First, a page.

How to upgrade to a private jet for $300Category:News
Getting bumped up to first class is good. But upgrading to a private jet is even better.
Delta Private Jets, a subsidiary of the airline, will soon offer some travelers the chance to upgrade their commercial ticket to fly on a private jet that would otherwise be traveling empty.
Private jets often travel empty when they have to drop passengers in one city and then pick up the next paying customer in another city.
“Say we had 50 flights today, those flights would generate 30 to 31 empty legs throughout the country,” said David Sneed, chief operating officer at Delta Private Jets. “We don’t make any money on those legs.”
Elite-status passengers headed to the same city as an empty private jet can now upgrade. But it will cost them: around $300-$800. And as demand increases, Sneed said so could prices.
Still that’s a pretty good deal. At Delta Private Jets, the hourly rate for a midsize jet can start at $6,700.
Here’s how it could work: You’re scheduled to fly from Atlanta to New York City at the same time an empty private jet is also headed to the Big Apple. You’ll get an e-mail at least 24 hours ahead of travel time offering an upgrade for a fee. You have until 6:00 the evening before the departure to accept. Once a flier accepts the upgrade, anyone holding a ticket that was bought by the same person can also be upgraded. So if you are flying solo, you’ll be enjoying your own private jet.
The upgrade includes transportation from the terminal to the private aviation area at the airport and on-board catering.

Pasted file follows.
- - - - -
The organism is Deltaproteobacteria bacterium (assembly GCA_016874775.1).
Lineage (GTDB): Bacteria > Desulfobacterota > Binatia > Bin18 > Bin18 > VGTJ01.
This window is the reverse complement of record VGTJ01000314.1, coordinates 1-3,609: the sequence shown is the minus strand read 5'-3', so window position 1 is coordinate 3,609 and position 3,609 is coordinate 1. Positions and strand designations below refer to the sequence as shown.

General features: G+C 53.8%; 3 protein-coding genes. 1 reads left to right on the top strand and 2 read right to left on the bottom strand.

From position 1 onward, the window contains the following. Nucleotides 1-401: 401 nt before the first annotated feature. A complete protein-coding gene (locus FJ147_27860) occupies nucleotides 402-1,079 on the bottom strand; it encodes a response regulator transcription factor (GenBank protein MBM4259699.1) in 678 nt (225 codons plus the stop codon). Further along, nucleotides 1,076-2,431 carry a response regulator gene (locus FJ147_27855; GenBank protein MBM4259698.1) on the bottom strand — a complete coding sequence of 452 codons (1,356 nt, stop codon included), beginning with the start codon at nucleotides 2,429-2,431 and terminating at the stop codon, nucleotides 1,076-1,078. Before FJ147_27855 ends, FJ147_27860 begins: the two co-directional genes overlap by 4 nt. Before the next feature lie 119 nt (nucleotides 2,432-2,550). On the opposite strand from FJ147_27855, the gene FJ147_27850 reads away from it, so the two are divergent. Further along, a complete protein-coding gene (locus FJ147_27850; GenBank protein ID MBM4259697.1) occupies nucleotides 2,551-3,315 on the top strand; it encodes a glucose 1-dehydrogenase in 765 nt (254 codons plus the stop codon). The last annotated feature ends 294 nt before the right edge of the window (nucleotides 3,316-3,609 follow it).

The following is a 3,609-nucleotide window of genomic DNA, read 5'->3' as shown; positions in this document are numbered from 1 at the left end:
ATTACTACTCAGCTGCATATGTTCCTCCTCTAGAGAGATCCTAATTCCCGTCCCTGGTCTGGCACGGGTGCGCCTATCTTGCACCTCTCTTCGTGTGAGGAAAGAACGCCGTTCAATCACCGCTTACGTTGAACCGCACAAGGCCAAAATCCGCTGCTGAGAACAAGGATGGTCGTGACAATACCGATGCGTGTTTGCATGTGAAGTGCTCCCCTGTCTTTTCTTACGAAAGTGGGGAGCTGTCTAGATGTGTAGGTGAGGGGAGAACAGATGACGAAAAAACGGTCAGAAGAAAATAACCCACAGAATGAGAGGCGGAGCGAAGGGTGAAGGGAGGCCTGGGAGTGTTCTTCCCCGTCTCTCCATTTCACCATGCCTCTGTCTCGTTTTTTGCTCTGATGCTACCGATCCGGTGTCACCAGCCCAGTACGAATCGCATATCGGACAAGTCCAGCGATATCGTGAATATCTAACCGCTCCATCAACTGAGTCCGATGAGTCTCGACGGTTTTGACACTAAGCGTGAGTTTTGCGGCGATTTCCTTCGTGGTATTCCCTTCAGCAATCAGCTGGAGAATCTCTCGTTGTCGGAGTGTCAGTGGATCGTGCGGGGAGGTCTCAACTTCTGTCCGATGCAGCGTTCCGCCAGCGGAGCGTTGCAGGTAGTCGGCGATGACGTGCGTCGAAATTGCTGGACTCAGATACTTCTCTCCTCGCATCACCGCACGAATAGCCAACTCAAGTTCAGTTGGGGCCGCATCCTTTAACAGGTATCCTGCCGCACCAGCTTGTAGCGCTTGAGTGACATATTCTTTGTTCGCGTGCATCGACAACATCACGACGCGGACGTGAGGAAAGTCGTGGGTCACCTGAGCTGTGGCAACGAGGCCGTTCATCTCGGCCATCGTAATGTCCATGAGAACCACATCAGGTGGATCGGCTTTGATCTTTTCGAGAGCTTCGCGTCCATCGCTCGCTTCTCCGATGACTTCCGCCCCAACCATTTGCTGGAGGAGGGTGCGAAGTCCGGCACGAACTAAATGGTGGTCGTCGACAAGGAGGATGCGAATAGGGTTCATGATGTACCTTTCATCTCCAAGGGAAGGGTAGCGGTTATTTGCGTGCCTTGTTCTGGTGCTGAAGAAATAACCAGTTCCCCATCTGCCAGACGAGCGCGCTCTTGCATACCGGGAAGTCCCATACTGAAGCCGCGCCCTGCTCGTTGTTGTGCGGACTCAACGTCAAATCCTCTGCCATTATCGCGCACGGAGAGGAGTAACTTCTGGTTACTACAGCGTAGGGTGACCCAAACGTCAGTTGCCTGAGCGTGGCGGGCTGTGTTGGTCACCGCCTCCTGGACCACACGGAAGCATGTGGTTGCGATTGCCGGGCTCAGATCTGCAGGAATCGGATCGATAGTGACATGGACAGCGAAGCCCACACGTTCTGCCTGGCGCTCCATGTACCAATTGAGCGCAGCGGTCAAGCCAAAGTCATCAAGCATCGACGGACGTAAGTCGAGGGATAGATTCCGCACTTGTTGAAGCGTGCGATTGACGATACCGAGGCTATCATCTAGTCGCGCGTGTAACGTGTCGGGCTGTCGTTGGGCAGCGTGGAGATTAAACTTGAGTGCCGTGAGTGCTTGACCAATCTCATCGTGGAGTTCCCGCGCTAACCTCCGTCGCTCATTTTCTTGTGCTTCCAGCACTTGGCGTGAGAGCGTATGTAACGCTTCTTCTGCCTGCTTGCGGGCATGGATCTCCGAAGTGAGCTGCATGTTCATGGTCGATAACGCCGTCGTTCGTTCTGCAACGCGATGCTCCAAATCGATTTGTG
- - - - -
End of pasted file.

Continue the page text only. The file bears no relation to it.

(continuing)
Flying private also means skipping airport security lines.
Only already-ticketed Delta (DAL) fliers are eligible to upgrade, and there’s a hierarchy. Fliers with Delta Private Jet Cards, which start at $100,000, get priority. The hierarchy then moves down the four tiers of Delta’s Medallion program for frequent fliers.
To achieve Silver, the lowest level Medallion status, travelers must fly 25,000 miles or take 30 flight legs this year, and also spend $3,000 at Delta. “My sense is we won’t see a lot of Silver Medallions get the opportunity to upgrade,” said Sneed.
The program hasn’t launched yet, but Sneed said it could go live as early as this week.
It’s a win-win for Delta: It will expose more people to the luxury of flying private while offsetting the cost of the empty legs, and the airliner can resell the now-upgraded passenger’s commercial ticket.
Delta Private Jets has 66 aircrafts in its fleet in various sizes and ranges, and will fly in and out of 52 cities under this new program, but there are plans to expand, said Sneed.
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